Remembering Dr. Richard Hill, the first board chair at Mayo Clinic in Arizona

Richard Hill, M.D., standing with a shovel on the site of the future Mayo Clinic campus
Dr. Richard Hill standing on the site of the future Mayo Clinic in Arizona.

Richard Hill, M.D., the first chair of the Board of Governors at Mayo Clinic in Arizona, passed away on Wednesday, March 24. Dr. Hill was 94.

Dr. Hill has long been recognized for his strong and impassioned leadership. He served as chair of Mayo Clinic’s Division of Hematology from 1972 to 1975 and served on the Mayo Clinic Board of Governors from 1975 to 1982. Dr. Hill was named chair of the Arizona Board of Governors in 1987 and continued to lead Mayo Clinic in Arizona through 1992.

One of Dr. Hill’s many notable achievements during his 34-year career at Mayo was establishing Mayo Clinic in Arizona. Beginning in 1984 when the decision was made to expand in the Southwest, Dr. Hill and his wife, Barbara, spent countless hours in Arizona to lay the foundation for Mayo Clinic’s practice. He was instrumental in locating the 140 undeveloped acres where the Scottsdale campus now stands.

During the next three years, Dr. Hill worked with architects to plan and build the Mayo Clinic Building in Scottsdale and developed a relationship with Scottsdale Memorial Hospital (now HonorHealth). Driven to perpetuate the elements of Mayo history and culture critical to its ability to provide evidence-based, high quality patient care, Dr. Hill oversaw the recruitment, hiring and training of physician and allied health staff. He created an integrated, balanced institution and established operational systems to mirror those in Rochester and Jacksonville. Mayo Clinic opened in Arizona in 1987.

Richard Hill, M.D., speaking at the Mayo Clinic in Arizona dedication ceremony in 1987
Richard Hill, M.D., speaking at the Mayo Clinic in Arizona dedication ceremony in 1987.

“Dr. Hill was instrumental in developing a strong foundation that has allowed Mayo Clinic in Arizona to flourish and grow. The spirit he carried to the Southwest is alive in the culture here today,” says Richard Gray, M.D., CEO of Mayo Clinic in Arizona.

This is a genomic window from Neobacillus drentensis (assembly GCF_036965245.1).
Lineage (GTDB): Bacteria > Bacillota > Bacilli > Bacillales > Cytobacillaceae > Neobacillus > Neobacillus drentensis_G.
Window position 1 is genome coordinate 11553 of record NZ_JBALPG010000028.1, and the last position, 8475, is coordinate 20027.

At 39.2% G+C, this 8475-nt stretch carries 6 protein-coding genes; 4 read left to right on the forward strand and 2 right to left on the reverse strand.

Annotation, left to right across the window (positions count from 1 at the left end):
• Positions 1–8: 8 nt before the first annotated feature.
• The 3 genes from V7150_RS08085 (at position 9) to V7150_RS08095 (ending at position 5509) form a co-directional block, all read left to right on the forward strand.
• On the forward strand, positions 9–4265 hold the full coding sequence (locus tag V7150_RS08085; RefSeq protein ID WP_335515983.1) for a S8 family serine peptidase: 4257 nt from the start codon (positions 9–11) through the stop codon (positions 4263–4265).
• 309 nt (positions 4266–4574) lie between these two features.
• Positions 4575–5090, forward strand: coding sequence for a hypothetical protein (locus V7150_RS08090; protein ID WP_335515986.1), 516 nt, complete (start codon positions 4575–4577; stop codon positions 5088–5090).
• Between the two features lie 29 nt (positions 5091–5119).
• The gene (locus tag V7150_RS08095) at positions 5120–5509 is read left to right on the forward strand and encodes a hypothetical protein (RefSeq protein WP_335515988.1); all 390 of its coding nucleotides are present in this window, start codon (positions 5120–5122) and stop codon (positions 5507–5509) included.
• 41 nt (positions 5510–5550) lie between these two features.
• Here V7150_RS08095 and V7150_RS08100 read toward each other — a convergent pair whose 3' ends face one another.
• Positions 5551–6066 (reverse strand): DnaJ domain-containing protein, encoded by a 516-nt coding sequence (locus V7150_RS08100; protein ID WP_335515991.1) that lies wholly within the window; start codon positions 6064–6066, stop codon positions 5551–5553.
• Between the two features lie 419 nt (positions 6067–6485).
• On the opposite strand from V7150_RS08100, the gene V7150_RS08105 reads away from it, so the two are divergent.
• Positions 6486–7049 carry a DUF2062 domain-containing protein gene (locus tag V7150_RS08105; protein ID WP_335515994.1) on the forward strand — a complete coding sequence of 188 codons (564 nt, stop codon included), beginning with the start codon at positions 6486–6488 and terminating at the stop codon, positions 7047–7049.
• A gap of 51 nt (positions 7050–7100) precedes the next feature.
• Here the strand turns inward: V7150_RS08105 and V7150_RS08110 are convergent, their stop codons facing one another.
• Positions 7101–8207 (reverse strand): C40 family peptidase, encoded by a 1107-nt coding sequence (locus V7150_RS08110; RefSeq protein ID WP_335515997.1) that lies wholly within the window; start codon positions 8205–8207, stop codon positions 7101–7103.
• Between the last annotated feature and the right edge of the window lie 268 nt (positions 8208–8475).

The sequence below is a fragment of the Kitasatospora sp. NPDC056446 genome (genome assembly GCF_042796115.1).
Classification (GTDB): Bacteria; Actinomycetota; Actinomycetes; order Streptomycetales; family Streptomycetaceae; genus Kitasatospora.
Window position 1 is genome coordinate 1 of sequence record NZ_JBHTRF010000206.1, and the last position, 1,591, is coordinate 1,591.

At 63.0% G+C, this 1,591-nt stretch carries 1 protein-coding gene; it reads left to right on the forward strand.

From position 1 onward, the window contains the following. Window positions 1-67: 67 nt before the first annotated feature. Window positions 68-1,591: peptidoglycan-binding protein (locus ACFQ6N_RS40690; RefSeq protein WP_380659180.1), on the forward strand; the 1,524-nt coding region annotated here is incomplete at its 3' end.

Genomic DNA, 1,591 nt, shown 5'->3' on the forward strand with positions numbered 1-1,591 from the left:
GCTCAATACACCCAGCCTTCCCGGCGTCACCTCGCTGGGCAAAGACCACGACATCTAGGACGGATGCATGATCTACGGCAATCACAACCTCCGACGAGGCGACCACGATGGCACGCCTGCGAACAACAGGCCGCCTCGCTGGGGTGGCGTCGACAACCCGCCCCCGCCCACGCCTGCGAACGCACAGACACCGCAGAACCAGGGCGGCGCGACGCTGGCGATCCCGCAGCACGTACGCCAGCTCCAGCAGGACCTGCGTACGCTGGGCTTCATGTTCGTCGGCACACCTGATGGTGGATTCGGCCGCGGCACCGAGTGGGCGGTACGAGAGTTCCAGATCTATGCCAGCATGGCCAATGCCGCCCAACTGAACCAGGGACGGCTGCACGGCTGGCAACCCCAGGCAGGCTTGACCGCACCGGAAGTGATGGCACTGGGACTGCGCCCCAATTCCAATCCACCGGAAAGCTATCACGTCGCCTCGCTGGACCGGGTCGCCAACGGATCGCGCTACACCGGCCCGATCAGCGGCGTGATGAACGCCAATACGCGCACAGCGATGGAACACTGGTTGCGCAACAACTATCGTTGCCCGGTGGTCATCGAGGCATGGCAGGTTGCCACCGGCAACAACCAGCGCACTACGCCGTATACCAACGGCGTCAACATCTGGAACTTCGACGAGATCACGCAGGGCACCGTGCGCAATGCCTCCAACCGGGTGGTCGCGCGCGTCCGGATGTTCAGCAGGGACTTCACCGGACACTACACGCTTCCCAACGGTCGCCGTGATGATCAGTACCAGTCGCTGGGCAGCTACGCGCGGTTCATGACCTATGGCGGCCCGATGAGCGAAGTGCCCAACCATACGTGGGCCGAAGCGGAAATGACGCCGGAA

Dr. Hill had a long and extensive background in education and research. He earned a Bachelor of Science degree from Franklin and Marshall College in Lancaster, Pennsylvania, in 1949 and a medical degree from Jefferson Medical College in Philadelphia. He completed an internship at Lancaster General Hospital before attending Mayo Clinic Graduate School of Medicine and earning an M.S. degree in medicine from the University of Minnesota in 1957. Dr. Hill completed a residency and a research fellowship in hematology at the University of Rochester School of Medicine in Rochester, New York. In 1958, he joined Mayo Clinic as a consultant in hematology and internal medicine and advanced through the academic ranks to become associate professor of medicine and hematology at Mayo Clinic College of Medicine in 1974.

Dr. Hill retired from Mayo Clinic in 1992. He firmly believed in the culture and Mayo Clinic model of care practices that differentiate Mayo Clinic.

Dr. Hill founded the Mayo Clinic Arizona Emeriti Association and in 1998, he served as the first president. He continued to participate as a member of the organization in professional and social activities throughout retirement.

I still think that the quote from Will Mayo, which is over the main stairway in the clinic building, that the only interest to be concerned about is the interest of the patient is certainly the key to Mayo’s operation.” Dr. Hill said in an interview in 2006.

Richard Hill, M.D., at Mayo Clinic in Arizona's 30th anniversary celebration in 2017
Dr. Richard Hill at Mayo Clinic in Arizona’s 30th anniversary celebration in 2017.

Dr. Hill also commented about other practices unique to Mayo saying, “There is a camaraderie across the board at Mayo Clinic, which I think is unmatched in other medical centers in this country. In Rochester, we were all brought up in our profession to work together to help each other and to consult with each other about any patient that we were asked to see. This camaraderie and discussion between physicians in different specialties is a valuable approach to patient care. I think that this is one of the main differences between Mayo Clinic and other health organizations.”

Dr. Hill continued to play an influential role as an emeritus faculty member and past CEO, lending his historical knowledge and frank appraisal to new leaders at Mayo Clinic in Arizona.

“We are grateful for the wisdom and expertise Dr. Hill brought to Mayo Clinic,” says Gianrico  Farrugia, M.D., president and CEO, Mayo Clinic “His work had significant impact on the people and health care landscape of Arizona, the Southwest and beyond.”

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